- They play the victim – They complain about how people wrong them and nothing is ever their fault.
- Everything is transactional – Every nice thing they do comes with strings attached, there are always ulterior motives.
- The relationship moves very fast – They want to commit and get serious quickly and expect the same from you.
- They fish for compliments – They constantly want validation and praise from you for their looks or accomplishments.
- They lack reliability – They forget important dates, break promises, don’t follow through frequently.
Pay attention if any of these ring familiar in your relationship. The more that apply, the more likely your partner may have narcissistic traits or even Narcissistic Personality Disorder.
What are some narcissistic manipulation tactics?
Narcissists are highly skilled at employing an arsenal of manipulation and exploitation tactics to exert control over their relationship partners. Some of the most common include:
- Gaslighting – Making their partner doubt their own sanity, memories and perceptions.
- Triangulation – Introducing a third party to make their partner jealous and vie for the narcissist’s attention.
- Breadcrumbing – Leaving small crumbs of attention to string their partner along when they want attention or validation.
- Love bombing – Showering their partner with flattery, praise, gifts during idealization phases to influence them.
- Hoovering – Sucking their partner back into the relationship after devaluation with promises of change.
- Stonewalling – Withdrawing emotionally or giving their partner the silent treatment as punishment.
- Smear campaign – Spreading gossip and rumors designed to ruin their partner’s reputation and credibility.
- Projection – Attributing their own flaws and misdeeds to their partner.
- Word salad – Using a confusing mix of words to make their partner think they must be in the wrong.
- Boundary violations – Disrespecting reasonable boundaries related to privacy, property and conduct.
Recognizing these manipulation tactics is an important first step in detecting and breaking free from narcissistic abuse.
What are the stages of a relationship with a narcissist?
Narcissistic relationships tend to follow predictable stages:
In the early stages, the narcissist showers their partner with extreme amounts of attention, admiration, flattery and affection. They make their partner feel like the perfect mate who can fulfill their every need. This idealization helps them secure their partner’s affection and trust quickly.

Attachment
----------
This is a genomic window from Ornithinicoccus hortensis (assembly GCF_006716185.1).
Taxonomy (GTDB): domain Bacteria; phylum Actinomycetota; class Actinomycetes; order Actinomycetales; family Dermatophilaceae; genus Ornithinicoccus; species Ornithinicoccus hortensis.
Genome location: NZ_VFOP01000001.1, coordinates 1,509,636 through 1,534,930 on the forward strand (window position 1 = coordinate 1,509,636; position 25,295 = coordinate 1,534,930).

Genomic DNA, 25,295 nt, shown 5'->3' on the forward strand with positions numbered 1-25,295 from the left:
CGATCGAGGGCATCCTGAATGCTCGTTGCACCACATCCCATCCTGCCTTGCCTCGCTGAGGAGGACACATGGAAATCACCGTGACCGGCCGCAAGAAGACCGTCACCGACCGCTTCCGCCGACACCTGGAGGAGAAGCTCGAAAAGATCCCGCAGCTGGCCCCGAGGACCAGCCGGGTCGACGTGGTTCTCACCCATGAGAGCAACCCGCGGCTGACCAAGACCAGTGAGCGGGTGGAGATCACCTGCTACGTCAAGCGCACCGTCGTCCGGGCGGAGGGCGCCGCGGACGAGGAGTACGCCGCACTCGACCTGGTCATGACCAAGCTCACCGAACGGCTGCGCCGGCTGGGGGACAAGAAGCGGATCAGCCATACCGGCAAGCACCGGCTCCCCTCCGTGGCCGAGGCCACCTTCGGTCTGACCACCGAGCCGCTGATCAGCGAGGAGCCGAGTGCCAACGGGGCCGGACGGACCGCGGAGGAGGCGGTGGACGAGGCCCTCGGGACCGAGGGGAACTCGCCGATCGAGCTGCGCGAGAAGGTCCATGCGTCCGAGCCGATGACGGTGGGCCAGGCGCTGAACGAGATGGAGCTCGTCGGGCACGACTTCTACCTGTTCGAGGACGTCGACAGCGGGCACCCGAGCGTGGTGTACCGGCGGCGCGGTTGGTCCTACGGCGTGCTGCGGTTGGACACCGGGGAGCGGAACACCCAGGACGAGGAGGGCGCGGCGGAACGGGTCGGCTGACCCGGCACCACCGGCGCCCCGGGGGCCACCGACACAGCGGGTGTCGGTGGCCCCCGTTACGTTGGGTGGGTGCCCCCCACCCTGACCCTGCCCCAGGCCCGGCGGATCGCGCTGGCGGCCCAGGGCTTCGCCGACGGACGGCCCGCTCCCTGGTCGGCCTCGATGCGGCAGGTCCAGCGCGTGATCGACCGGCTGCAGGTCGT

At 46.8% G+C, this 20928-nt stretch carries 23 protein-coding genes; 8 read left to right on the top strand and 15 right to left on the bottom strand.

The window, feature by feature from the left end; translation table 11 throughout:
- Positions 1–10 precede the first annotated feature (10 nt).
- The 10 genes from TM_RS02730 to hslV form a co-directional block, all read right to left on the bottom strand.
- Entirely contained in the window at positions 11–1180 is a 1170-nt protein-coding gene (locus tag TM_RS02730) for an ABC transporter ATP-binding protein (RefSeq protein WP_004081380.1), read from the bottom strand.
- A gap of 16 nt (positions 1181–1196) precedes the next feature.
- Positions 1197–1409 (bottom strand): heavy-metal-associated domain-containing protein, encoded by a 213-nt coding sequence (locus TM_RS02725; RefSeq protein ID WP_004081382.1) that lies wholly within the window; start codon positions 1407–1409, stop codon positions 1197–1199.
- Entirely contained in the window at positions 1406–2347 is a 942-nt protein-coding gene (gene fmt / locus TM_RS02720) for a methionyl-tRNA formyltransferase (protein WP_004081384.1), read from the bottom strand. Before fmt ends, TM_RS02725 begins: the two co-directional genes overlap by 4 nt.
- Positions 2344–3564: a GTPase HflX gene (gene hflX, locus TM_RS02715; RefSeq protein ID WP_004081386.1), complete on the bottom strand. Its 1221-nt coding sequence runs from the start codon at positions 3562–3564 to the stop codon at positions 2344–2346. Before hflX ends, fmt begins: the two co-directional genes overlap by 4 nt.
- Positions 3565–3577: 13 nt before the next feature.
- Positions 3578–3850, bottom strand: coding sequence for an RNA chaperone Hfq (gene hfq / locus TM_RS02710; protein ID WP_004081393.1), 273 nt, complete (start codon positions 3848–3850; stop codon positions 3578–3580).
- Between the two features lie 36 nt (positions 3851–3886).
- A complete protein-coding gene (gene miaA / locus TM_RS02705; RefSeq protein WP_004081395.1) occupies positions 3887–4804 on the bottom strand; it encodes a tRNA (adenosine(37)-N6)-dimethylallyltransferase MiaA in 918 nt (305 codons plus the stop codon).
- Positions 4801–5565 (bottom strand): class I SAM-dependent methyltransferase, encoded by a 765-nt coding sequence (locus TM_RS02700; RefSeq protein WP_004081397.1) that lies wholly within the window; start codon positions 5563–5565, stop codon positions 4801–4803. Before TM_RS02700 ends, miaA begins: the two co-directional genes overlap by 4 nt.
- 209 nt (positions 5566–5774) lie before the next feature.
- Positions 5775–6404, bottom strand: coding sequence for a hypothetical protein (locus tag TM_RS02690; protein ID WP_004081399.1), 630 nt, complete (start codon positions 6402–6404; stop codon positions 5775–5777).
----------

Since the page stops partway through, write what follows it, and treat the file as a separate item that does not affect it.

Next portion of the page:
Once the narcissist has hooked their partner, they start to sow seeds of doubt and dissatisfaction. They criticize small behaviors, put down their partner’s friends, stop saying “I love you”, and become more unavailable emotionally and physically.
The narcissist then abruptly ends the relationship, often without warning or explanation. Or they may emotionally distance themselves and openly pursue other options right in front of their partner. The partner is made to feel worthless, at fault and unable to fulfill the narcissist’s needs.
If the narcissist wants their ex-partner back for ego validation, sex, money or other motives, they will employ hoovering techniques like being suddenly super sweet, making big promises, showering with attention etc. Once they get their partner back, the idealization stage begins again and the cycle continues.
Can a relationship with a narcissist work long-term?
It is extremely difficult for long-term relationships with untreated narcissists to be healthy or fulfilling for the non-narcissistic partner. Here’s why they rarely work:
- The narcissist does not change – Their exaggerated sense of self-importance, attention-seeking and lack of empathy persist from beginning to end.
- The abuse continues – The idealization-devaluation-discard stages repeat themselves. Moments of love bombing provide false hope.
- The partner keeps compromising – Their self-esteem and personality get eroded from accommodating the narcissist’s needs.
- The relationship remains one-sided – Lack of emotional intimacy and reciprocity eventually overwhelm the non-narcissist.
- The narcissist seeks narcissistic supply elsewhere – Serial infidelity, emotional or physical affairs are common.
- The partner hits rock bottom – Constant anxiety, walking on eggshells, depression and trauma take their toll.
- The narcissist discards permanently – Once their partner is drained of supply, the narcissist moves on.
For the relationship to have any chance, the narcissist needs to pursue long-term therapy and truly want to change their behaviors. Unfortunately, few narcissists are willing to confront their disorder.
How does dating a narcissist affect your mental health?
Being in a relationship with a narcissist can take a severe emotional toll and negatively impact mental health in many ways, including:
- Depression – Constant criticism, gaslighting and moving goalposts can leave partners feeling deflated, hopeless and depressed.
- Anxiety – Walking on eggshells lest they trigger partner’s anger causes extreme anxiety.
- Diminished self-esteem – Being subjected to regular put-downs, blame and control damages self-confidence.